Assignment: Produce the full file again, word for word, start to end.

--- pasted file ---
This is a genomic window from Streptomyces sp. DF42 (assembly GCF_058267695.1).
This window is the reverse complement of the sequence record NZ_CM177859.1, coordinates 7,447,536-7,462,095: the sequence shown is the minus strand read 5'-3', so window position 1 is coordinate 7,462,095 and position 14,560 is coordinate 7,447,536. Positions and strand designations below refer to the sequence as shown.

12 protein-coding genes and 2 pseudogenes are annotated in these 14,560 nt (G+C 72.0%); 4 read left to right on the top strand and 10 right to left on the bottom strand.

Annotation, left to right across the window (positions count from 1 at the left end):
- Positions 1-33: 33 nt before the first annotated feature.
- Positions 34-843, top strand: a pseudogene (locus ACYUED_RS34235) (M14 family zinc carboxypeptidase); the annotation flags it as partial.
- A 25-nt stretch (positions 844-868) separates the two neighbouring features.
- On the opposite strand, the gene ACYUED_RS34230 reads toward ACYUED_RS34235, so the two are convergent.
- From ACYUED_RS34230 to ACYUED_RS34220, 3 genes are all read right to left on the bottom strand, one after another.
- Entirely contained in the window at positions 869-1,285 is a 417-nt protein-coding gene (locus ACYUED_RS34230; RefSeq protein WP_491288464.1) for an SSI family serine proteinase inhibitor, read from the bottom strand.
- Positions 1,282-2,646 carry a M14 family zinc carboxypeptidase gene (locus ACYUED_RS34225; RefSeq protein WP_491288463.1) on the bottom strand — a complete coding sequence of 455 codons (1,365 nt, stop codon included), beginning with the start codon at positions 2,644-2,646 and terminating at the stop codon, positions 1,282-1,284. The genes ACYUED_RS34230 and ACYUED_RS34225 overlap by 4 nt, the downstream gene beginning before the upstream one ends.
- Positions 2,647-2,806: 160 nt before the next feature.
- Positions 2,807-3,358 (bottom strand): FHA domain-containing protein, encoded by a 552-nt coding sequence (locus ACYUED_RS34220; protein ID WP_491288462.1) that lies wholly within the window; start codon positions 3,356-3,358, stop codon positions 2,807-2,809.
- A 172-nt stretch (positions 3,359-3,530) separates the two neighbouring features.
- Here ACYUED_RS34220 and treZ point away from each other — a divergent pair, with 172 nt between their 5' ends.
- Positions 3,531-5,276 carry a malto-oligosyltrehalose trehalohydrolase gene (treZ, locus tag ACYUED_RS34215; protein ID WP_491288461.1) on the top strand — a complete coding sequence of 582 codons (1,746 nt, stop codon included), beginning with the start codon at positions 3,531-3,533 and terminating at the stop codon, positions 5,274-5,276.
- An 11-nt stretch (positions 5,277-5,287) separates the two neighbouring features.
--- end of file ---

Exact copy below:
This is a genomic window from Streptomyces sp. DF42 (assembly GCF_058267695.1).
This window is the reverse complement of the sequence record NZ_CM177859.1, coordinates 7,447,536-7,462,095: the sequence shown is the minus strand read 5'-3', so window position 1 is coordinate 7,462,095 and position 14,560 is coordinate 7,447,536. Positions and strand designations below refer to the sequence as shown.

12 protein-coding genes and 2 pseudogenes are annotated in these 14,560 nt (G+C 72.0%); 4 read left to right on the top strand and 10 right to left on the bottom strand.

Annotation, left to right across the window (positions count from 1 at the left end):
- Positions 1-33: 33 nt before the first annotated feature.
- Positions 34-843, top strand: a pseudogene (locus ACYUED_RS34235) (M14 family zinc carboxypeptidase); the annotation flags it as partial.
- A 25-nt stretch (positions 844-868) separates the two neighbouring features.
- On the opposite strand, the gene ACYUED_RS34230 reads toward ACYUED_RS34235, so the two are convergent.
- From ACYUED_RS34230 to ACYUED_RS34220, 3 genes are all read right to left on the bottom strand, one after another.
- Entirely contained in the window at positions 869-1,285 is a 417-nt protein-coding gene (locus ACYUED_RS34230; RefSeq protein WP_491288464.1) for an SSI family serine proteinase inhibitor, read from the bottom strand.
- Positions 1,282-2,646 carry a M14 family zinc carboxypeptidase gene (locus ACYUED_RS34225; RefSeq protein WP_491288463.1) on the bottom strand — a complete coding sequence of 455 codons (1,365 nt, stop codon included), beginning with the start codon at positions 2,644-2,646 and terminating at the stop codon, positions 1,282-1,284. The genes ACYUED_RS34230 and ACYUED_RS34225 overlap by 4 nt, the downstream gene beginning before the upstream one ends.
- Positions 2,647-2,806: 160 nt before the next feature.
- Positions 2,807-3,358 (bottom strand): FHA domain-containing protein, encoded by a 552-nt coding sequence (locus ACYUED_RS34220; protein ID WP_491288462.1) that lies wholly within the window; start codon positions 3,356-3,358, stop codon positions 2,807-2,809.
- A 172-nt stretch (positions 3,359-3,530) separates the two neighbouring features.
- Here ACYUED_RS34220 and treZ point away from each other — a divergent pair, with 172 nt between their 5' ends.
- Positions 3,531-5,276 carry a malto-oligosyltrehalose trehalohydrolase gene (treZ, locus tag ACYUED_RS34215; protein ID WP_491288461.1) on the top strand — a complete coding sequence of 582 codons (1,746 nt, stop codon included), beginning with the start codon at positions 3,531-3,533 and terminating at the stop codon, positions 5,274-5,276.
- An 11-nt stretch (positions 5,277-5,287) separates the two neighbouring features.